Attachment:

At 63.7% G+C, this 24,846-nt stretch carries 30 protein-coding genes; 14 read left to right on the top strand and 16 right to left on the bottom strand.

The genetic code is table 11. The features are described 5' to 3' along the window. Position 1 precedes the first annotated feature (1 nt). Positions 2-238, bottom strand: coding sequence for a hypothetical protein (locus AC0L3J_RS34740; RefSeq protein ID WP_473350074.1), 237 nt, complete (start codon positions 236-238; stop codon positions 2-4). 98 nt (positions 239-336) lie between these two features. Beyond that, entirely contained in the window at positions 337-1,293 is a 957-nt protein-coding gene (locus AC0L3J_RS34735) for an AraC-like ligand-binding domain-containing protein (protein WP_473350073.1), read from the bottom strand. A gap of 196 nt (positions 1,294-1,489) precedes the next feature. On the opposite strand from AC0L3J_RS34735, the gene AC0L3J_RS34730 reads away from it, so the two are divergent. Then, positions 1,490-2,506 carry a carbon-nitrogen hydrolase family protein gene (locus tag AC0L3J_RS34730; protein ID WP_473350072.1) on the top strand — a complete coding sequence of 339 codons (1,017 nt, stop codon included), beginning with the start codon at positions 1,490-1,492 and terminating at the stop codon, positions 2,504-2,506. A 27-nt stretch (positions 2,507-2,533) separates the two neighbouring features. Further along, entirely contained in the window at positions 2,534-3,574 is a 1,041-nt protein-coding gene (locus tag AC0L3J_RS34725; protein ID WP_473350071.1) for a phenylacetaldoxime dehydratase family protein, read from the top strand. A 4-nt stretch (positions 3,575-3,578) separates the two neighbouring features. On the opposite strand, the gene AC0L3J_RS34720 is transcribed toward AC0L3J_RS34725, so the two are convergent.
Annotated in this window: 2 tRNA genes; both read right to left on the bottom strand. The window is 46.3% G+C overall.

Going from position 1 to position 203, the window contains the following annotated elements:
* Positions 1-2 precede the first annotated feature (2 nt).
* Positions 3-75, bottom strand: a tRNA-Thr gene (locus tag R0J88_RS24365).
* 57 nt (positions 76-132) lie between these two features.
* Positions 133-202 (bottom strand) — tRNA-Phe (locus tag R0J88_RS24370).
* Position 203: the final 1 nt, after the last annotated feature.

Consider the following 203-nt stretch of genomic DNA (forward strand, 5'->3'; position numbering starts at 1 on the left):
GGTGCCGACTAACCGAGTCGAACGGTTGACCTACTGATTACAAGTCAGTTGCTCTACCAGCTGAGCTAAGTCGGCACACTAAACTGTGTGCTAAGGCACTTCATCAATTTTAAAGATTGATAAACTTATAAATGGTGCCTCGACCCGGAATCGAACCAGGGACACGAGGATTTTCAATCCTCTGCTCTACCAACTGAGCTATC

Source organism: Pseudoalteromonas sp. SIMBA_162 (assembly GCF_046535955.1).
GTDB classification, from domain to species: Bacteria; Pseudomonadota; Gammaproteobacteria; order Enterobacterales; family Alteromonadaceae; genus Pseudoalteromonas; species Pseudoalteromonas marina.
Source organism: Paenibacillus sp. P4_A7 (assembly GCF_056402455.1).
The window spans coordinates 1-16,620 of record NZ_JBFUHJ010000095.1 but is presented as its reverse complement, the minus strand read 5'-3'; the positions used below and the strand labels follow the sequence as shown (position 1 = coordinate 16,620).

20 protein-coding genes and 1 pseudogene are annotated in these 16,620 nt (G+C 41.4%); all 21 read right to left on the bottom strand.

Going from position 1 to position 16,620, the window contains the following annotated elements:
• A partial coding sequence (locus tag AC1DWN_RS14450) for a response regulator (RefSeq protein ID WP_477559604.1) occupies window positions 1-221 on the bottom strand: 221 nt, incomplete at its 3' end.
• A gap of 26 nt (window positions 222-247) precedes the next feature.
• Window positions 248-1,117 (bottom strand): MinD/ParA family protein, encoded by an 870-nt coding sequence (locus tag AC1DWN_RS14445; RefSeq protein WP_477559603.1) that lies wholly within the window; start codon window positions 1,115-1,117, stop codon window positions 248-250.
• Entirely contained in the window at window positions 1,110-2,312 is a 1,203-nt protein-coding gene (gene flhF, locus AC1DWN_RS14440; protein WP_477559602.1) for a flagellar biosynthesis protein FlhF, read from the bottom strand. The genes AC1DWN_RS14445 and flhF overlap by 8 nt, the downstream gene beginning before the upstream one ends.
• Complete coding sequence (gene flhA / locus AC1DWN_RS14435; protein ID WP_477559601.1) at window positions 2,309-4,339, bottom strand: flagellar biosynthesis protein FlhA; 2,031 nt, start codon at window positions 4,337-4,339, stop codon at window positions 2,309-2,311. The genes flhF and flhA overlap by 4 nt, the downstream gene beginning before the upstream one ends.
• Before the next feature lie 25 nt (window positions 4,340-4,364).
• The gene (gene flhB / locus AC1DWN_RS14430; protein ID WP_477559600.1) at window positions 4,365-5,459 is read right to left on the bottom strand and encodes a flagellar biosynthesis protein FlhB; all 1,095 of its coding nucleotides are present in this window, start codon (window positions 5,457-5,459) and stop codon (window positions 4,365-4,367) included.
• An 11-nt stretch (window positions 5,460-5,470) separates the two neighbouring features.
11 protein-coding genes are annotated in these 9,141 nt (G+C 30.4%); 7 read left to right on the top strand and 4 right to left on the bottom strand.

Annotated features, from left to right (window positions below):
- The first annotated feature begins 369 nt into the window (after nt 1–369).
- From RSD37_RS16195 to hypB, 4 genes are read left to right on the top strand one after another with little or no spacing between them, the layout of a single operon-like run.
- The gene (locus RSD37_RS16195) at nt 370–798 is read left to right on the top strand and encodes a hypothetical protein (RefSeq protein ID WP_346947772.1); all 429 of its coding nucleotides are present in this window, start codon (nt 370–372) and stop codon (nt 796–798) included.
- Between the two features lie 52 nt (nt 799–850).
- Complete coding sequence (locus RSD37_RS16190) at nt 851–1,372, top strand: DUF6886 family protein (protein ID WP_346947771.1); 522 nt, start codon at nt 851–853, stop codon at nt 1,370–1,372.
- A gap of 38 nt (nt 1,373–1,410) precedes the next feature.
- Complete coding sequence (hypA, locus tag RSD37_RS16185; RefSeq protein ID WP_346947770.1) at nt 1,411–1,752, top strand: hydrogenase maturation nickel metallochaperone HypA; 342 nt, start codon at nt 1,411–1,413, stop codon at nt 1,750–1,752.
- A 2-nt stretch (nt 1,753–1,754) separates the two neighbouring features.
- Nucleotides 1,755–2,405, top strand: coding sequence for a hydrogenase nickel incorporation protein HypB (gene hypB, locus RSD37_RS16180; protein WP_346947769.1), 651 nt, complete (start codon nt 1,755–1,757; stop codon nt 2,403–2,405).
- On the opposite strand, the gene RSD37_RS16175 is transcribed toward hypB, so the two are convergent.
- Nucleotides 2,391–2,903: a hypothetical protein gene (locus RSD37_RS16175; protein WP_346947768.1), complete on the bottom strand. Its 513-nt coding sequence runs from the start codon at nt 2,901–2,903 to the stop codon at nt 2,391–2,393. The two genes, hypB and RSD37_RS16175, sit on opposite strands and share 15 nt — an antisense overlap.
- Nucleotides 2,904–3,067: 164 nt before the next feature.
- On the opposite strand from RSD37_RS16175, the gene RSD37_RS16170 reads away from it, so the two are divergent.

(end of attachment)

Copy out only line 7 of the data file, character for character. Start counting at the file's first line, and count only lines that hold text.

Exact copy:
* 57 nt (positions 76-132) lie between these two features.